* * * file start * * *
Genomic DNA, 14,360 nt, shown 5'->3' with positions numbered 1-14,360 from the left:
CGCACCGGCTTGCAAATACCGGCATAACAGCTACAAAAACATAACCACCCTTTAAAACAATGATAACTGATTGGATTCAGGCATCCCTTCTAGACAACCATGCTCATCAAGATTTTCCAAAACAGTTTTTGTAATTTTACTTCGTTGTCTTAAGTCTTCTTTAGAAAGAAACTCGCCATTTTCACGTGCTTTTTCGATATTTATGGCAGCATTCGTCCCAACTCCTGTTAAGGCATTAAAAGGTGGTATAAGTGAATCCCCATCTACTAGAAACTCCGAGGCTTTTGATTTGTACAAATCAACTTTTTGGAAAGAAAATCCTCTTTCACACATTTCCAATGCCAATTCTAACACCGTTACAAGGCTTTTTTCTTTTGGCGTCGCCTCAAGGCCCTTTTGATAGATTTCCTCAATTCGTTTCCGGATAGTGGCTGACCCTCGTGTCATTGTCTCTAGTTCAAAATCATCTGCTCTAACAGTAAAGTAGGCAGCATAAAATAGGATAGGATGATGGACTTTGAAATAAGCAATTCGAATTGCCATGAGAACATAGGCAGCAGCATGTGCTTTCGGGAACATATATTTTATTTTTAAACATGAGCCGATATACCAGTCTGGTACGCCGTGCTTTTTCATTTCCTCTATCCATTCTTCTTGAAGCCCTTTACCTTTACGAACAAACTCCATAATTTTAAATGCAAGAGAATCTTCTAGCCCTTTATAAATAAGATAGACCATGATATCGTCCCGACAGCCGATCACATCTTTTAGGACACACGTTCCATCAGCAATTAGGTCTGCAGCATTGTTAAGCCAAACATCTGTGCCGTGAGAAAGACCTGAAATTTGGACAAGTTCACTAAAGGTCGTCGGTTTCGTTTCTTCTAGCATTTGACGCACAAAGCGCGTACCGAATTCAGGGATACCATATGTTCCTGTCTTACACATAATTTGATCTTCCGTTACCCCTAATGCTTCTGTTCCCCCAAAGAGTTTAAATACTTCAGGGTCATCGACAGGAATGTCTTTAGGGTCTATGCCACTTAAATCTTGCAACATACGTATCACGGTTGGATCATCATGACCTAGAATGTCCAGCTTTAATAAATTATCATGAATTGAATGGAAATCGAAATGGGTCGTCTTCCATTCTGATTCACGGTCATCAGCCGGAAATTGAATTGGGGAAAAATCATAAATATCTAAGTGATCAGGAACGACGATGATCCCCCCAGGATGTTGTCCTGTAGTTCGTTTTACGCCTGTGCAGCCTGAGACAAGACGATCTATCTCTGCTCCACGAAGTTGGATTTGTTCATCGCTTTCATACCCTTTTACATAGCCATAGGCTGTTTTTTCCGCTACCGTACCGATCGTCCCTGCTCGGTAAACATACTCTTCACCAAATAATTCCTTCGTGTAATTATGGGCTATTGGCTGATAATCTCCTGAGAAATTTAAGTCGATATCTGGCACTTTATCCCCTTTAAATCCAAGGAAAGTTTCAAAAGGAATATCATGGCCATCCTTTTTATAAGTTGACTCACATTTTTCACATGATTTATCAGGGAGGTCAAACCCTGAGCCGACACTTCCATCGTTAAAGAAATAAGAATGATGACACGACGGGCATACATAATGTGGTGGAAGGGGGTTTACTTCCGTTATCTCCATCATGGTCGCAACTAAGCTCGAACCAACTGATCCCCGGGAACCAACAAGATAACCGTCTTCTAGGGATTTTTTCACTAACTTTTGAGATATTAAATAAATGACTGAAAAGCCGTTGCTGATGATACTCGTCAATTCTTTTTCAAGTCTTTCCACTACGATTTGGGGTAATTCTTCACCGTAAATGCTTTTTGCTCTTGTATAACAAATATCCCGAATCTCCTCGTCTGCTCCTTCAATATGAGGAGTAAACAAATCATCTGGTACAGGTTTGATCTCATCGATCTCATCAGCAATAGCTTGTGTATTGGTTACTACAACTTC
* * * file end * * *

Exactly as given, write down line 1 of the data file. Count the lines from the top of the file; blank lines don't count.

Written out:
Genomic DNA, 14,360 nt, shown 5'->3' with positions numbered 1-14,360 from the left: